Heroin major focus of new WH drug strategy

The White House on Wednesday rolled out a 2014 drug control strategy that targets the growing scourges of heroin and prescription drug abuse, while placing a premium on treatment programs over incarceration for offenders.

At the same time, the Obama administration remains firm in its view that marijuana is illegal in the eyes of the federal government, despite President Obama's view that pot is no more dangerous than alcohol.

The administration’s stance on marijuana, now legal for recreational purposes in Colorado and Washington, is just one of a litany of thorny issues detailed in the 102-page document.

“Among those challenges are the declining perceptions of harm — and associated increases in use — of marijuana among young people,” according to the Office of National Drug Control Policy (ONDCP) report, which contends those challenges “gained prominence” with the developments in Colorado and Washington.

Last August, the Justice Department laid out eight priorities that would guide the enforcement of federal laws, while allowing legal pot use to continue in those states. But the administration remains steadfast in its position that using marijuana remains a crime at the federal level.

The firm policy is out of touch with the growing number of Americans who support the drug’s legalization, said Mason Tvert, spokesman for the Marijuana Policy Project.
“The drug czar's office is still tone deaf when it comes to marijuana policy,” he said. “It appears to be addicted to marijuana prohibition.” 

The White House plan is far more concerned with the abuse of opioids, both in the form of heroin and prescription drugs like oxycodone, methadone and hydrocodone. In 2010 alone, some 16,600 Americans died in overdoses involving those drugs.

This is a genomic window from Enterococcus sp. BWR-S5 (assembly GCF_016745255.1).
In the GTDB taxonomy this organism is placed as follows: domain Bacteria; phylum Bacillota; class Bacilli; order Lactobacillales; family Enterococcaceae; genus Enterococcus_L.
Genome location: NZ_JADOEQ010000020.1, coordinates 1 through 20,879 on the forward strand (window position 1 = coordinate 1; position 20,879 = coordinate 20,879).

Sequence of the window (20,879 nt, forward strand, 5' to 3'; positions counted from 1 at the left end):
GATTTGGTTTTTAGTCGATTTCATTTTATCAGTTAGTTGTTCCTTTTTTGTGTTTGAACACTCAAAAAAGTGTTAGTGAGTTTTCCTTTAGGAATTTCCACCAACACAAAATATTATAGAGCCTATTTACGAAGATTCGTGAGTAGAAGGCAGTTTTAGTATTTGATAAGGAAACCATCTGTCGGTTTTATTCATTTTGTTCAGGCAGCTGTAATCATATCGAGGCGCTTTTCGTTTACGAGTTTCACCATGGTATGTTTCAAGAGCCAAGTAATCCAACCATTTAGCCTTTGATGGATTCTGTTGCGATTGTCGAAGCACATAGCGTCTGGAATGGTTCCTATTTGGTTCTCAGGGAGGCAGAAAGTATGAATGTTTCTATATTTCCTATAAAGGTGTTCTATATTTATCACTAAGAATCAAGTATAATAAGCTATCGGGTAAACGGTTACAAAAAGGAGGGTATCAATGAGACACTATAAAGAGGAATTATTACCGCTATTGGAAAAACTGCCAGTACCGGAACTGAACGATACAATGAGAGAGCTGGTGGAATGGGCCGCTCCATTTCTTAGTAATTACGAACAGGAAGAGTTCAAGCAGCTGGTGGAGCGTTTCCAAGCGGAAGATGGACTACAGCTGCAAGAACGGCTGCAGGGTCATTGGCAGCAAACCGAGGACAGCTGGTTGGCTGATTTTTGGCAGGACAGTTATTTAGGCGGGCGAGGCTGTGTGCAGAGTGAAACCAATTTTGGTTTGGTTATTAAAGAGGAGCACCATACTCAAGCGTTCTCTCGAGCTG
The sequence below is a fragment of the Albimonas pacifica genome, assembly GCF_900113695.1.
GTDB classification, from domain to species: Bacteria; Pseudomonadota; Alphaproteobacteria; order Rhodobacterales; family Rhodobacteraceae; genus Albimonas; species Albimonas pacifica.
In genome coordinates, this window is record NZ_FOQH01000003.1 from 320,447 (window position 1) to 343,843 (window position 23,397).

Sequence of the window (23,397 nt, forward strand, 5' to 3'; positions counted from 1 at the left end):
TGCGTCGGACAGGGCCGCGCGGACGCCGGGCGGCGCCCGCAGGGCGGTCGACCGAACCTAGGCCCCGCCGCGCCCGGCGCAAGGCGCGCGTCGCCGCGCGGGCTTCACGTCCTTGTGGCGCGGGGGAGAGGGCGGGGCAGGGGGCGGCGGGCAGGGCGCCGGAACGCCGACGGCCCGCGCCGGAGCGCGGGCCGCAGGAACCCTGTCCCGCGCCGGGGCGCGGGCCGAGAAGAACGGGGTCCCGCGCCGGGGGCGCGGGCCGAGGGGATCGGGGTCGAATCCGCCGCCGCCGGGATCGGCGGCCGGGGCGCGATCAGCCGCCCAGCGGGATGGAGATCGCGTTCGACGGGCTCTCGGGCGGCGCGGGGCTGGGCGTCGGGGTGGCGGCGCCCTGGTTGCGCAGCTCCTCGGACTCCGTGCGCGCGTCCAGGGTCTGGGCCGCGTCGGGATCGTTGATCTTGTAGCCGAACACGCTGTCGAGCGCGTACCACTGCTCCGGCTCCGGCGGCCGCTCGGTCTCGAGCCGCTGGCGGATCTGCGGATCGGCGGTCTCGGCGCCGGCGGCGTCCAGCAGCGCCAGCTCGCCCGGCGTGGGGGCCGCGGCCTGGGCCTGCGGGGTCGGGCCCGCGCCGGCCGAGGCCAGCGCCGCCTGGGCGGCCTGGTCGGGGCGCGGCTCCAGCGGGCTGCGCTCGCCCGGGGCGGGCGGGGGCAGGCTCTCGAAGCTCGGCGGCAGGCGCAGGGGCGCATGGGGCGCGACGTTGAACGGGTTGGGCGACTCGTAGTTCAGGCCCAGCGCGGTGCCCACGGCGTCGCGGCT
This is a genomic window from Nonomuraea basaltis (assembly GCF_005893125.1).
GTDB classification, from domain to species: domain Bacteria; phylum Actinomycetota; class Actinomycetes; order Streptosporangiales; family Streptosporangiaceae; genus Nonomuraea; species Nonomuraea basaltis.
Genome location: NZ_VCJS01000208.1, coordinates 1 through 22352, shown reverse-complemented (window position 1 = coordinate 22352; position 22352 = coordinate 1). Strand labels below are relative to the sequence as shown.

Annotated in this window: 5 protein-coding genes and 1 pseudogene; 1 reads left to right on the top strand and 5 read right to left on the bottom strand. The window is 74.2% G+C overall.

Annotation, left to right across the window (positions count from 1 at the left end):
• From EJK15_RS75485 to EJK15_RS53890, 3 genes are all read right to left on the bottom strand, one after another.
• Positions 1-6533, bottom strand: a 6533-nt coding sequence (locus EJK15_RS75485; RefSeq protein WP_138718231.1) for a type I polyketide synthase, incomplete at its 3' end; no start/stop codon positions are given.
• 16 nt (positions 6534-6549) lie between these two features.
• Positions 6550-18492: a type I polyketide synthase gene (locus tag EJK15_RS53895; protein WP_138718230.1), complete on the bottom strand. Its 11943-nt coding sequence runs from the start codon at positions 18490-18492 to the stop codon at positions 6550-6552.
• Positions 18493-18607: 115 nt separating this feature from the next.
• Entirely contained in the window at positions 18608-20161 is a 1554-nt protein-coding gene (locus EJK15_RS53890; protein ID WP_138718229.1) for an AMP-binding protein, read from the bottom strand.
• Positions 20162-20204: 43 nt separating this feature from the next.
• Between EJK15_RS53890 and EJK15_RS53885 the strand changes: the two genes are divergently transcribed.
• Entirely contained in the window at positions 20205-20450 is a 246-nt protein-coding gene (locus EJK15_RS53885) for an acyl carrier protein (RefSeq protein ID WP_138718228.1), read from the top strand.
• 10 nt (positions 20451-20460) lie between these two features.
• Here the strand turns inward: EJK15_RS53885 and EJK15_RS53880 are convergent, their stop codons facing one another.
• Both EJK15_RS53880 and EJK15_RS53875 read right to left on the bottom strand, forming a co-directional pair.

While heroin use remains relatively low, officials have seen a “troubling increase” in the drug's prevalence, with many abusers graduating from prescription pills to the needle.

The 2014 policy sets our a multipronged plan to address the rise in opioid abuse through a public education campaign and redoubled enforcement efforts — both domestically and in partnerships with authorities in Mexico — to crack down the illegal drug trade.

Also in the administration’s crosshairs is the proliferation of synthetic drugs, such as “K2” and “Spice,” which are often marketed as an alternative to marijuana but can be far more dangerous, federal officials say.

The White House has increasingly promoted treatment and alternative sentencing instead of jail time for people arrested for garden-variety drug use.

That strategy, defended in the 2014 plan, is embodied by the Justice Department’s Smart on Crime Initiative. Through the program, the administration has dialed back charging policies for low-level nonviolent offenders, among other steps to promote sentencing reform and combat demographic disparities in the criminal justice system.

Acting Drug czar Michael Botticelli said Wednesday that the policy, “rejects the notion that we can arrest and incarcerate our way out of the nation’s drug problem.”

“Instead, it builds on decades of research demonstrating that while law enforcement should always remain a vital piece to protecting public safety, addiction is a brain disorder — one that can be prevented and treated, and from which people recover,” Botticelli said.